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Harnessing Nuclear Energy for a Better Future
KNEF Chairperson thinks that Korea can and must turn nuclear energy into a major fuel for its economic growth
Harnessing Nuclear Energy for a Better Future
  • By matthew
  • January 15, 2010, 14:45
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BusinessKorea held an interview with Lee Jae-hwan, Chairperson of the Korea Nuclear Energy Foundation (KNEF) to let readers better understand the roles and missions of KNEF.

Q: The successful bidding for the construction of nuclear power plants in the UAE has increased national interest in nuclear power generation. As a result, the role of the Korea Nuclear Energy Foundation (KNEF) is likely to become even greater. Please introduce KNEF.

A: KNEF was established in March 1992. It has played an active role in forming a national consensus on the peaceful use of nuclear energy. These activities include education, knowledge dissemination, and research. KNEF has promoted ‘Cooperation for Current Tasks in the Nuclear Energy Industry’ to support low-carbon green growth.

Q: The recently increase in global interest in nuclear power has coined the term “Nuclear Power Renaissance.” What is the background of this?

A: Nuclear power is a clean energy that does not produce carbon dioxide, the main culprit of global warming. Its unit cost for power generation is one fiftieth of that of oil, making it the most economical energy source currently available.

Q: What is the economic contribution to Korea’s overall industry?

A: This Nuclear Power Renaissance enables us to forecast that the world’s commercial nuclear power market will be worth 1,200 trillion won by 2030. If the country secures 10% of the market, it will become a representative export item for Korea along with semiconductors, shipbuilding, and automobiles.

If we export four nuclear power plants, the effect will be equal to exporting one million midsize automobiles or 180 large oil tankers each with a capacity of 300,000 tons. Therefore, the market is seen by many as a golden goose. In addition, we believe that the cost competitiveness of Korea’s nuclear power industry has outperformed other advanced countries based on our 30-year-long efforts.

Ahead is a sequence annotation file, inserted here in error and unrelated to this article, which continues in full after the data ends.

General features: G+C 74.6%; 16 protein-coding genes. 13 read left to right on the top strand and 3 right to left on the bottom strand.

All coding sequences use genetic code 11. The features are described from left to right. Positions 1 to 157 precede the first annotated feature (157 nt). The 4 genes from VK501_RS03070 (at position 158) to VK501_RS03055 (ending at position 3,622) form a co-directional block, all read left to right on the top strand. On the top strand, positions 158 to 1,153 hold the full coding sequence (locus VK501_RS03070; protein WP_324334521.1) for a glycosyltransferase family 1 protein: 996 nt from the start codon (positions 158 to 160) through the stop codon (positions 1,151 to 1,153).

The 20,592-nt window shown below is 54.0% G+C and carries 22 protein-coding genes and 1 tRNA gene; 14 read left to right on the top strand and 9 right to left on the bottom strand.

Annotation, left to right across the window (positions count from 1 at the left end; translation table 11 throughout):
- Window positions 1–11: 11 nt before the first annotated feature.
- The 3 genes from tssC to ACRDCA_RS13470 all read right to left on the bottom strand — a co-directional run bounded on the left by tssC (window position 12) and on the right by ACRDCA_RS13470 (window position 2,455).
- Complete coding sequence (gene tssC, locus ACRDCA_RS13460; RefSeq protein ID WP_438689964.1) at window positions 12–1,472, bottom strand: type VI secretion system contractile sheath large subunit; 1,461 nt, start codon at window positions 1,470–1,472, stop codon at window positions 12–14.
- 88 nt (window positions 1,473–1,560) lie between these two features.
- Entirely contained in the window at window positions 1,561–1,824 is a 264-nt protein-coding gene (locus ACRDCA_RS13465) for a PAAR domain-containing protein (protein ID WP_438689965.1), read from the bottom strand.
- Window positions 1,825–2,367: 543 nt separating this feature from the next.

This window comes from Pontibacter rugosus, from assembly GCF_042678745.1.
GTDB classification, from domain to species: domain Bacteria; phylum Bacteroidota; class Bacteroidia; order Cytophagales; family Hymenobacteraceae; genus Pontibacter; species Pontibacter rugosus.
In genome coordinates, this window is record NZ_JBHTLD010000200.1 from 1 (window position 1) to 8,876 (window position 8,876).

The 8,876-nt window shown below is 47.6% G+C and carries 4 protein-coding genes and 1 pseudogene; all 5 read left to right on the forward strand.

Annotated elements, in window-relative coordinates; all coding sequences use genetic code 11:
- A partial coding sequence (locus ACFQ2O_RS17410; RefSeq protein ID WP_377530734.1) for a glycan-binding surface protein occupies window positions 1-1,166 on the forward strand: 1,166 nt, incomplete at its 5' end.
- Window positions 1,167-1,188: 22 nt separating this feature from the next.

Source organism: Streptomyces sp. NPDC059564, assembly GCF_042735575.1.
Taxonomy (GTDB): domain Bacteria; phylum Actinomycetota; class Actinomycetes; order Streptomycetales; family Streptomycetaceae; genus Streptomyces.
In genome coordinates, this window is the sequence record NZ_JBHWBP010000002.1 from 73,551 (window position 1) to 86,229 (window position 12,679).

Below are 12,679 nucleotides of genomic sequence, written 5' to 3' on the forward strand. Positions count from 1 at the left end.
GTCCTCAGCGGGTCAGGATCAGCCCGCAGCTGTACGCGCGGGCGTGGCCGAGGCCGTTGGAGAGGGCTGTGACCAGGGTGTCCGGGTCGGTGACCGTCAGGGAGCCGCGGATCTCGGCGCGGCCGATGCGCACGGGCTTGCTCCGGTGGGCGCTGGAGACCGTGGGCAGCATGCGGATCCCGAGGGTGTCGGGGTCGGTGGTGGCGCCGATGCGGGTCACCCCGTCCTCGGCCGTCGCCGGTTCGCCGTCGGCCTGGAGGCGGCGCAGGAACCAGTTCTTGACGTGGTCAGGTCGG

Q: Please tell us about the status of Korea’s nuclear power industry.

A: Currently, there are 20 nuclear power plants in Korea, located in Gori, Uljin, Wolseong, and Youngkwang. Six plants are currently under construction with an additional six plants planned to be constructed by 2022. Korea is the world’s sixth nuclear energy power based on its 95% technological independence. Nuclear power now accounts for 40% of the total energy produced in Korea, meaning that one of every two electric light bulbs used in households and factories run on nuclear power.

Since 1982, consumer prices increased by 221%. However, the cost of electricity has increased by only 10%. This is owed to nuclear power generation.

Q: The COP15 conference in Copenhagen for the Framework Convention on Climate Change was held on December 7, 2009. It showed a significant division of interest between advanced countries and developing countries. How do climate change and nuclear power relate to each other?

A: To generate 1kWh power, coal, oil, and natural gas will emit 991g, 782g, and 549g of carbon dioxide, respectively. Nuclear power generates no carbon dioxide in the power generation process. Over the entire process, emissions total 10g. The energy created by the nuclear fission of 1g of Uranium amounts to that produced by the burning of three tons of coal or nine drums of oil.

Q: There are concerns about safety. The Chernobyl nightmare seems to persist. Is nuclear power generation in Korea safe?

A: The Capacity Factor recorded 93.4% last year, the highest in history. The world’s average is 79.4%, 14% lower than Korea’s. We believe that this performance can relieve customers in terms of safety.

Q: What are KNEF’s core projects for Nuclear Power Renaissance?

A: KNEF focuses on increasing the next generation’s understanding of nuclear power. KNEF held the Nuclear Power Generation Olympiad for elementary school kids in December, 2009, while our awareness program has been used by 11 national education offices. The Seoul Office of Education designated KNEF as a training center for teachers. 610 experts, including myself, visited schools to provide one-day training to 100,761 students in 2009.